LARGO — City leaders were divided recently about whether to reduce residential speed limits by 5 mph, but one commissioner's absence means they'll have plenty more time to talk about it.
Commissioners voted 3-3 on an ordinance that would reduce the limits from 30 to 25 mph on as many as 696 streets, but Commissioner Samantha Fenger was absent, so the charter states they will vote again Tuesday during the next regular meeting.
In order to reduce the limit, state statutes require the city to first conduct a speed study of at least three roads to determine if the measure was reasonable.
A combination of a study by the Cardno engineering firm on Ninth Street NW, 19th Place SW and Britton Street — and 76 previous studies conducted by the Largo Police Department over the past three years — showed the city was within its rights to make the move.
Since 30 mph roadways don't require signage, the measure would require the city to install more than 1,000 new signs at a cost of about $36,000, city engineers said, and the ordinance would take effect in September.
The cost, however, was not the reason for the disagreement. The biggest question was whether the 5 mph decrease would actually make a difference.
"I don't really see a direct connection between a reduction in the speed limit by 5 mph to anything to do with traffic accident causation," said Vice Mayor John Carroll, a former Largo police chief. "And in my informal discussions with law enforcement and some other city staff, I don't think there's necessarily a lot of support for this idea. The comments I've had from the community have mostly been negative about doing this."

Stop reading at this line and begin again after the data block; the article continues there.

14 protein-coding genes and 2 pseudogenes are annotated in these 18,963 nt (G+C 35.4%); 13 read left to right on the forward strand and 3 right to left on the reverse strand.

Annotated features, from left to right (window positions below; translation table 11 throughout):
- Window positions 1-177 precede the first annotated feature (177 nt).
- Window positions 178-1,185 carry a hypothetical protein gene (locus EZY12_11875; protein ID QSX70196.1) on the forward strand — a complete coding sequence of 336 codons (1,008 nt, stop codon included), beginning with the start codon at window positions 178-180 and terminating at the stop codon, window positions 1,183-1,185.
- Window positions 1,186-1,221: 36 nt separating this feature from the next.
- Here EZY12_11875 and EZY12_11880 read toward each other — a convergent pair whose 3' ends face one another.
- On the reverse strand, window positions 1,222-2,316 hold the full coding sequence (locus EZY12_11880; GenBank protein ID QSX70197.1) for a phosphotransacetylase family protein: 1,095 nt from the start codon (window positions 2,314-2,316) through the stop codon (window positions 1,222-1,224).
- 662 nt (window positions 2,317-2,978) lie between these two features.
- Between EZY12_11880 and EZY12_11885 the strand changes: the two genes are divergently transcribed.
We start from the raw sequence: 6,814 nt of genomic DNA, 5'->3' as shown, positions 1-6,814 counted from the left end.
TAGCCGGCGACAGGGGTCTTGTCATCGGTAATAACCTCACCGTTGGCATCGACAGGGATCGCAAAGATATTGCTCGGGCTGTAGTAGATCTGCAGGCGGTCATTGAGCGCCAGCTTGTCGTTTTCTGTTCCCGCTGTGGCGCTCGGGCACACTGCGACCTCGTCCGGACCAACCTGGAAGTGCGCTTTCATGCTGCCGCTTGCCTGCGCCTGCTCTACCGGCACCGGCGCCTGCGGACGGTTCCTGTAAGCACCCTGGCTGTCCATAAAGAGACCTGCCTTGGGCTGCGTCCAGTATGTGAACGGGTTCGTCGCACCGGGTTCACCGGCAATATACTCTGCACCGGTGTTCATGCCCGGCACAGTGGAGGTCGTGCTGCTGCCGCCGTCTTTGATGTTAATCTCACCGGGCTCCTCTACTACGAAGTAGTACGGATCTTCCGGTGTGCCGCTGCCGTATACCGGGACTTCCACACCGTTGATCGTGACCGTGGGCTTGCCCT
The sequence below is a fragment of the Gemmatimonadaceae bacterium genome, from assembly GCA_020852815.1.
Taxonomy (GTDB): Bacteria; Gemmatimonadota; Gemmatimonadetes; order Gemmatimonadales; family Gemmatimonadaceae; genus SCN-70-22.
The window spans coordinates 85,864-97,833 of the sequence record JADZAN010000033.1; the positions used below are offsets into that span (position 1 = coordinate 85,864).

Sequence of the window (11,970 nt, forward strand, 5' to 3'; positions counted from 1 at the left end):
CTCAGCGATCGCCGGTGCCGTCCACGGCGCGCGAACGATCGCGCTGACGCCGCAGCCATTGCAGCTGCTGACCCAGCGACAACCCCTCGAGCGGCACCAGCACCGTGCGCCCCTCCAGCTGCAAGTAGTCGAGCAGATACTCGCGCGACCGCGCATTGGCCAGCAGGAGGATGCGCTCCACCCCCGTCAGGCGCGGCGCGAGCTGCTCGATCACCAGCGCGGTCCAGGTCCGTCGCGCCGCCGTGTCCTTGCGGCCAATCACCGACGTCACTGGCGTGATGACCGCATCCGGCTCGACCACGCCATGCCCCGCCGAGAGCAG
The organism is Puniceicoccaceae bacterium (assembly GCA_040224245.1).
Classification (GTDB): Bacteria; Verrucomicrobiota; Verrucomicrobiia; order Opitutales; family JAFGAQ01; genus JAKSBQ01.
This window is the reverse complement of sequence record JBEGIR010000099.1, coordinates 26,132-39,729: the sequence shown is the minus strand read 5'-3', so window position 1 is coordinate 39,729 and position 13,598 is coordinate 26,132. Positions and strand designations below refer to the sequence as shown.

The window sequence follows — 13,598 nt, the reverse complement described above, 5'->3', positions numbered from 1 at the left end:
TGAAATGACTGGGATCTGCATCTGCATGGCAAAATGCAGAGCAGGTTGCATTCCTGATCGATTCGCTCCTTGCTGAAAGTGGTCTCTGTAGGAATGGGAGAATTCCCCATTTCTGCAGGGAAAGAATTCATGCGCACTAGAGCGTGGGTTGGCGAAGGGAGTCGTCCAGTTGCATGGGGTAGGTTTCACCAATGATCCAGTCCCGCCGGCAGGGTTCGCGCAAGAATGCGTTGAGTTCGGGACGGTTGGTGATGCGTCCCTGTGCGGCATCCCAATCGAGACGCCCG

He added that enforcement would also be "next to impossible."
Police Chief Jeff Undestad agreed, and he provided some data to illustrate why.
In 2018, for instance, there were a total of 130 crashes on all Largo roadways. Only five, however, were on residential streets, and none of them led to major injuries.
He added that, since 2015, police have conducted stealth speed studies on local roads 146 times. In 39 cases, the average speed was over the limit, but only by 2.8 mph and officers can't issue citations until drivers are 6 mph over the limit.
Mayor Woody Brown said one of the most frequent complaints he's heard from residents over the past decade has been about speeding, so he thinks the city needs to change its current approach, which includes conducting speed studies and possibly targeted patrols.
"The chief doesn't think that changing the speed limit will affect behavior," he said. "I don't think what we're doing now affects behavior either — not for the long term. So, we need to do something different."
Brown said the best long-term solution is to identify problem roads and spend money to design them differently, but he thinks residents with children on those roads deserve some peace of mind now.
"This is a look at something different than what we've been doing for a long time," he said. "Maybe it's not the right answer, but the people that live in neighborhoods deserve an answer."
Commissioners Donna Holck and Michael Smith agreed that the move was worthwhile.
"If it protects one child, it's worth it to me," Smith said. "It (an accident) may have not happened yet, but it's going to."
Holck added that new signs would at least make motorists, who are likely driving 5 mph over the limit to begin with, aware of their speed and slow down.
"The 25 mph speed limit signs are pertaining to the neighborhoods, which we're trying to keep safe and that's where our children are," she said.
As a parent, Commissioner Jamie Robinson said he shares those concerns but doesn't think new signs will make a difference. So, he would prefer to put the money toward speed tables or redesigning certain roads.
"I think that would be a much better investment for the city," he said. "And I think because we can't just go out there and shake a stick and make everybody slow down, I think we are going to have to do it in some physical manner."